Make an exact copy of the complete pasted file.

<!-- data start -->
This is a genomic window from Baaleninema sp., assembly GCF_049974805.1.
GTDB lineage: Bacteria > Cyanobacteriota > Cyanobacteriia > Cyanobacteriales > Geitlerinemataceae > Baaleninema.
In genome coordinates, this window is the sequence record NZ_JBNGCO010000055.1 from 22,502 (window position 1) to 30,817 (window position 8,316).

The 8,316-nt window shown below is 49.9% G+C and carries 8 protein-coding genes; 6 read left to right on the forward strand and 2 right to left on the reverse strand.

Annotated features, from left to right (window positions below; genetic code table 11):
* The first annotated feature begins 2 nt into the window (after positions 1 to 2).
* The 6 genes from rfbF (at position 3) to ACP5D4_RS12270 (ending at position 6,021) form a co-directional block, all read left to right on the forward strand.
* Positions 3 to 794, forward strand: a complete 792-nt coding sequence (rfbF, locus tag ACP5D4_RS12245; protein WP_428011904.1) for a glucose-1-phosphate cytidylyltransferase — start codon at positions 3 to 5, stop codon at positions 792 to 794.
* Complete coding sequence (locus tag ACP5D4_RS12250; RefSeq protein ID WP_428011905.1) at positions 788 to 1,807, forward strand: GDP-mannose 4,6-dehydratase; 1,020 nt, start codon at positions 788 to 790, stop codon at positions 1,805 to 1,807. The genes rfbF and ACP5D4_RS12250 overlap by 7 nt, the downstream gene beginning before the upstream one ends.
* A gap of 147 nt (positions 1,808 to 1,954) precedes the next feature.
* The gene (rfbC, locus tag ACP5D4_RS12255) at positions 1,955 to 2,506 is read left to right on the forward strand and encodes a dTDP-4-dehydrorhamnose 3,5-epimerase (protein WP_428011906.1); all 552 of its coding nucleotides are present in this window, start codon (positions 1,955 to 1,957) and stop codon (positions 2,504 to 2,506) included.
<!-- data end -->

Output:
This is a genomic window from Baaleninema sp., assembly GCF_049974805.1.
GTDB lineage: Bacteria > Cyanobacteriota > Cyanobacteriia > Cyanobacteriales > Geitlerinemataceae > Baaleninema.
In genome coordinates, this window is the sequence record NZ_JBNGCO010000055.1 from 22,502 (window position 1) to 30,817 (window position 8,316).

The 8,316-nt window shown below is 49.9% G+C and carries 8 protein-coding genes; 6 read left to right on the forward strand and 2 right to left on the reverse strand.

Annotated features, from left to right (window positions below; genetic code table 11):
* The first annotated feature begins 2 nt into the window (after positions 1 to 2).
* The 6 genes from rfbF (at position 3) to ACP5D4_RS12270 (ending at position 6,021) form a co-directional block, all read left to right on the forward strand.
* Positions 3 to 794, forward strand: a complete 792-nt coding sequence (rfbF, locus tag ACP5D4_RS12245; protein WP_428011904.1) for a glucose-1-phosphate cytidylyltransferase — start codon at positions 3 to 5, stop codon at positions 792 to 794.
* Complete coding sequence (locus tag ACP5D4_RS12250; RefSeq protein ID WP_428011905.1) at positions 788 to 1,807, forward strand: GDP-mannose 4,6-dehydratase; 1,020 nt, start codon at positions 788 to 790, stop codon at positions 1,805 to 1,807. The genes rfbF and ACP5D4_RS12250 overlap by 7 nt, the downstream gene beginning before the upstream one ends.
* A gap of 147 nt (positions 1,808 to 1,954) precedes the next feature.
* The gene (rfbC, locus tag ACP5D4_RS12255) at positions 1,955 to 2,506 is read left to right on the forward strand and encodes a dTDP-4-dehydrorhamnose 3,5-epimerase (protein WP_428011906.1); all 552 of its coding nucleotides are present in this window, start codon (positions 1,955 to 1,957) and stop codon (positions 2,504 to 2,506) included.